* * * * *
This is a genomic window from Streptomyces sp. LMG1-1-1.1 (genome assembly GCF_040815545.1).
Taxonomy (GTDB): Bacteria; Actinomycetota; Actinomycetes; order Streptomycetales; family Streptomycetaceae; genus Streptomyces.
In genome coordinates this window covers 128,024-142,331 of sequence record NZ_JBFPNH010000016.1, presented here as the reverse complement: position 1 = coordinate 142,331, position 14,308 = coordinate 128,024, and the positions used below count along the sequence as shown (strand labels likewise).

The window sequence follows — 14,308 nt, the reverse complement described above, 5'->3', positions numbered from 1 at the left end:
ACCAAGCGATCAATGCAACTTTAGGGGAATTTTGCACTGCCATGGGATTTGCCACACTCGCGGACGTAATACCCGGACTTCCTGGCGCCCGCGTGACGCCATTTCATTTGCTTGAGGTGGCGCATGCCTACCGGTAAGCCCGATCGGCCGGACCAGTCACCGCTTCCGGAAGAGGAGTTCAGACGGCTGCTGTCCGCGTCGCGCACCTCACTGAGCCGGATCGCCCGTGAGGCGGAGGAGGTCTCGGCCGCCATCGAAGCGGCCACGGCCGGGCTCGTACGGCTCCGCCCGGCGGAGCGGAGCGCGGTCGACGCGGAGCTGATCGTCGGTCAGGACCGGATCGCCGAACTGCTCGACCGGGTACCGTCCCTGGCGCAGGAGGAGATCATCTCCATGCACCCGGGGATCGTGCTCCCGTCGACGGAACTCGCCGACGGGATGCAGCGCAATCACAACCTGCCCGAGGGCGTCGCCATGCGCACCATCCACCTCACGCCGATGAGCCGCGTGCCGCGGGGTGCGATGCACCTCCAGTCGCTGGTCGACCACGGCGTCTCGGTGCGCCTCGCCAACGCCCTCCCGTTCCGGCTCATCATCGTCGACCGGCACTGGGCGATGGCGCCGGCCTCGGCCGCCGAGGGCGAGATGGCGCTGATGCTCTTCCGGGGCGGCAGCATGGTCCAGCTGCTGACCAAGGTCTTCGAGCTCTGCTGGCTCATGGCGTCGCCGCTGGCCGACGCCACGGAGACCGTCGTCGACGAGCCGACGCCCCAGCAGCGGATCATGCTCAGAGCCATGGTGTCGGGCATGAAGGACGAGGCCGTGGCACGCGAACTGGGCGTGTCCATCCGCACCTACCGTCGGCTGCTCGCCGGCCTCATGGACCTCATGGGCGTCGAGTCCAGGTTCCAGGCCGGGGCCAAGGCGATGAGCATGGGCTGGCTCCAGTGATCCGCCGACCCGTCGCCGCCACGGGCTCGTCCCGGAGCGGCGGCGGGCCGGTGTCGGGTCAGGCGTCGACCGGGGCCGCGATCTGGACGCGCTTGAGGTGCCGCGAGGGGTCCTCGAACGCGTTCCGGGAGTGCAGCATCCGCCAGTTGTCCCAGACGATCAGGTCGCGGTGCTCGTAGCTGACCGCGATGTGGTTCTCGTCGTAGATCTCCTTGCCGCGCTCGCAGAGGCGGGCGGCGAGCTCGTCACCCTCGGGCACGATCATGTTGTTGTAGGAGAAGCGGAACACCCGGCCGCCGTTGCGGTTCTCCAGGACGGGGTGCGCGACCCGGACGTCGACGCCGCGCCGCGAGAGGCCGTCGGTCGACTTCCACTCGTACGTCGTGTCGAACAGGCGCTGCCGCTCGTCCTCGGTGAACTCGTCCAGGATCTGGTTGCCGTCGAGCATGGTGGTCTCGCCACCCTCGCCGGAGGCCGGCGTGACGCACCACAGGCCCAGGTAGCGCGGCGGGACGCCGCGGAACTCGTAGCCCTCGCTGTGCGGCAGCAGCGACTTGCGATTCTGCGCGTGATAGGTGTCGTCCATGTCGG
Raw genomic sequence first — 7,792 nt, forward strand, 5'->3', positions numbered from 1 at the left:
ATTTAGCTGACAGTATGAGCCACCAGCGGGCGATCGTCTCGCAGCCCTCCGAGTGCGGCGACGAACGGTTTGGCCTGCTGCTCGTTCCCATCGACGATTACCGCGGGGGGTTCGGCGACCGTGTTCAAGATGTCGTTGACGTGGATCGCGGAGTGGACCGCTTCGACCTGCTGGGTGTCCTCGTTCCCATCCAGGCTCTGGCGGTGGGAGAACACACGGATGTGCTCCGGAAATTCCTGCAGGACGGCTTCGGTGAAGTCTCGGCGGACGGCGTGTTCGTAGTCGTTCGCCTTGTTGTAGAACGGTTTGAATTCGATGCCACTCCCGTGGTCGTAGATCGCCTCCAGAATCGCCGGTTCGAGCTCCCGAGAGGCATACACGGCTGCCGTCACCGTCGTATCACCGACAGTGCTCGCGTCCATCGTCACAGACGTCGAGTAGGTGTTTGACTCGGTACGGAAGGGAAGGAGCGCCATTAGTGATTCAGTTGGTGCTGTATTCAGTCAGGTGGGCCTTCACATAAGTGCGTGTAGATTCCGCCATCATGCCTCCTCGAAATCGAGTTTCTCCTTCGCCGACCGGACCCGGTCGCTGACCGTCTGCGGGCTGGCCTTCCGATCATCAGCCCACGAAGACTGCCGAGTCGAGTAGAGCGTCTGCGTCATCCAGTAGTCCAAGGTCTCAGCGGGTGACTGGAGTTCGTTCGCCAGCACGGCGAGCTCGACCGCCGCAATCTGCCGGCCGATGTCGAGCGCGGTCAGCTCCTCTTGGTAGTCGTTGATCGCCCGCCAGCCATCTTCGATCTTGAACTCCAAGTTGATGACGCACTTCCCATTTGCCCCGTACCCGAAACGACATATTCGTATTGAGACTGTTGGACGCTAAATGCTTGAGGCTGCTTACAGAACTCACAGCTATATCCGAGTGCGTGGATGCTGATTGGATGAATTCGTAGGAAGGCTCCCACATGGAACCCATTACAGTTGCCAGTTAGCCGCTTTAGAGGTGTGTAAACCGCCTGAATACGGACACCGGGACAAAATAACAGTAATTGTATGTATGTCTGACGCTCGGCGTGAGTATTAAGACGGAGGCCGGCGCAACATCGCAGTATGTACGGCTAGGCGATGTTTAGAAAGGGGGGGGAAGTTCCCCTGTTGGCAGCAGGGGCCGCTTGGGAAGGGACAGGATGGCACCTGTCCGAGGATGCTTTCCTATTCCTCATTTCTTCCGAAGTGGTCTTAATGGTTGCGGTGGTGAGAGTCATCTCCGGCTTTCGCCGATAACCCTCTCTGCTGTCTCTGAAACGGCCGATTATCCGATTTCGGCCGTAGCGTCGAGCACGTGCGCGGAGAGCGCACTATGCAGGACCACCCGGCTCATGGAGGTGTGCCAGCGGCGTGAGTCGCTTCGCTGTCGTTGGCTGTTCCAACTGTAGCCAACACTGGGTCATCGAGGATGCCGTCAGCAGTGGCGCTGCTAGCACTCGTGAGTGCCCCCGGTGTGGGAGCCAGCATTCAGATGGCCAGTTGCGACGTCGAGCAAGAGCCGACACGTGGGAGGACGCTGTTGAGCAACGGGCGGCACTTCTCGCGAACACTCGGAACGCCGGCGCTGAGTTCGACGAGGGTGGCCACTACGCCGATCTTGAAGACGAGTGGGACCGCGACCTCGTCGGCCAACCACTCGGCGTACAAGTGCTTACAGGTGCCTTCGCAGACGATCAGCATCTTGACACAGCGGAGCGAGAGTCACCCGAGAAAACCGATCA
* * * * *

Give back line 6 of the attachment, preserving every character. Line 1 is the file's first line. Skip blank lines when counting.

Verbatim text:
Raw genomic sequence first — 7,792 nt, forward strand, 5'->3', positions numbered from 1 at the left: